Guess What? Mistakes Actually Aren’t The Worst


Making mistakes while we are drawing sucks. But they only stay mistakes if we don’t learn from them. Learning from drawing mistakes is, like the meaning of the box on that episode of Friends, threefold:

1) Know you can fix them.

2) Don’t label them as weaknesses.

3) Know that perfection isn’t the goal.

Here’s how to do it:


It’s a real “no sweat!” situation. No matter what form you are drawing in (digital, on paper, or a hybrid [i.e. paper to digital]) you can fix it! Digital is, of course, the easiest. All you have to do is erase the marks you don’t want in whatever program you’re working in (like Photoshop). On paper you can use a type of white out paint to erase any ink lines you don’t want. And, my favorite, if you draw on paper and then digitize it, given you don’t need the original for any other use, you can hold off on the paint and use the joys of digital erasers (as mentioned above) to erase whatever you don’t want.



Adrian Tomine, one of my favorite comic creators, makes some of the most amazing comics and guess what? When he sells origials of his work, they have correction paint all over them! He, in all his years of experience, isn’t exempt from making boo-boos (they’re part of the comic making game.) Embrace the fact that you’re gonna draw something you’re going to correct (whether it’s a must-correct like accidentally sneezing while inking–whoops!–or a choose-to-correct like not liking the way you drew something). So don’t punish yourself for messing up. It’s not a flaw or weakness. And know that if there is something that you’re not confident in drawing, the more you do it and simplify it in the mean time, it’ll catch up to your strengths in no time (trust me.)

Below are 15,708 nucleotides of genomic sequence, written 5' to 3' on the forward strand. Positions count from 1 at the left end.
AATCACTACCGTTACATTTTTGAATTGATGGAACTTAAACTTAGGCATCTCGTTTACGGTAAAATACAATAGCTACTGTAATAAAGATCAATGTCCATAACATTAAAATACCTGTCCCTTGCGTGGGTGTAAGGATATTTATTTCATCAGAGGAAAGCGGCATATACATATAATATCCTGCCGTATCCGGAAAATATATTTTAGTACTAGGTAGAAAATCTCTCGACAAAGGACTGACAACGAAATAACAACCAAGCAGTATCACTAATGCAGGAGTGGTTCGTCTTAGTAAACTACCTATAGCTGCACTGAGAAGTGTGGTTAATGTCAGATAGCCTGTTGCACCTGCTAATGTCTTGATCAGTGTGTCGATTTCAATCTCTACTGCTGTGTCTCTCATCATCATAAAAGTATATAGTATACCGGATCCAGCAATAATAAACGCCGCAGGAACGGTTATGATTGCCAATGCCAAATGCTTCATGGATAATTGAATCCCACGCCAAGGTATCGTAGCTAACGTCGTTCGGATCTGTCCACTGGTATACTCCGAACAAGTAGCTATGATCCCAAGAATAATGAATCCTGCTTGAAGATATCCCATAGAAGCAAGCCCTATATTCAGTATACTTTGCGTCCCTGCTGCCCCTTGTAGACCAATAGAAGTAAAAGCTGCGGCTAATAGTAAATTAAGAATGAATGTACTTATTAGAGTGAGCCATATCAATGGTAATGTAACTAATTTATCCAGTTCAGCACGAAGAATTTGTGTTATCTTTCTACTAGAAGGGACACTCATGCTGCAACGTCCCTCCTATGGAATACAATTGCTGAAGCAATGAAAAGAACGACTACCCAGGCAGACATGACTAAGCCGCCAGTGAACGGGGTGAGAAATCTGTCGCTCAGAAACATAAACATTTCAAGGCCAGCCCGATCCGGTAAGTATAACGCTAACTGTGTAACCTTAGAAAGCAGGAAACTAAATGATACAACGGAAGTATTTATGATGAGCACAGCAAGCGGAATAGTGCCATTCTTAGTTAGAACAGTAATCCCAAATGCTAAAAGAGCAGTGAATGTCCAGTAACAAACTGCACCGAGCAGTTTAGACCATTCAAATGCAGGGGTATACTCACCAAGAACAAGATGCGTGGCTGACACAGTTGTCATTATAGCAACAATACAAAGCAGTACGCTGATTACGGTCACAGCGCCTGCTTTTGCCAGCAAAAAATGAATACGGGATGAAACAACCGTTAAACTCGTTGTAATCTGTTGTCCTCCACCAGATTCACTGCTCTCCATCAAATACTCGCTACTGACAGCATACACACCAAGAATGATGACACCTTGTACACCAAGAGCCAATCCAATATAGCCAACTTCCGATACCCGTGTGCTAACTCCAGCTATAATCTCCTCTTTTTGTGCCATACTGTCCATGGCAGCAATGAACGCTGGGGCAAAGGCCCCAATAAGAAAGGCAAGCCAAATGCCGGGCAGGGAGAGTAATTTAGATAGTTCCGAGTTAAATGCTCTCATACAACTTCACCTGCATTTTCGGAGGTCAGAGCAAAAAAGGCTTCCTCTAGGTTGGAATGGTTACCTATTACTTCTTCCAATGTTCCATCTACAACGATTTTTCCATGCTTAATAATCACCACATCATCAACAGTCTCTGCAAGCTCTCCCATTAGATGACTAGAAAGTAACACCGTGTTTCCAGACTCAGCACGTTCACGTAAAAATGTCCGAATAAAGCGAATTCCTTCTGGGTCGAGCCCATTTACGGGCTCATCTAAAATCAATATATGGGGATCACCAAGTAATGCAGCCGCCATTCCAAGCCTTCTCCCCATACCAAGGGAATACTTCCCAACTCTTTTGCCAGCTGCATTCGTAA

Communicating is the #1 goal of a comic. Detail doesn’t make communication any stronger than a lack of detail. You know what communicates? Stick figures. Think about it: DC comics don’t communicate any better than Sunday newspaper comics. Studio Ghibli films don’t communicate any better than Adventure Time episodes. It’s the message of your story and the way your drawings tell visual, sequential stories across the comic panels that matters.



Get out a piece of paper, pencil, and draw without holding anything back. In fact, make mistakes on purpose. Draw the lines you want to have drawn and see how easily you can erase the lines you don’t want. Now try it with ink and correction tape or paint.

And Most importantly…

Before you begin anything… don’t let the fear of making mistakes stop you. As you can see here, it’s no biggie. We all do it. So let’s change how we react to messing up and embrace it as part of being a comic creator. Total badge of honor 😉



This post is part of the February theme of: Healing. See more of the month’s posts here.

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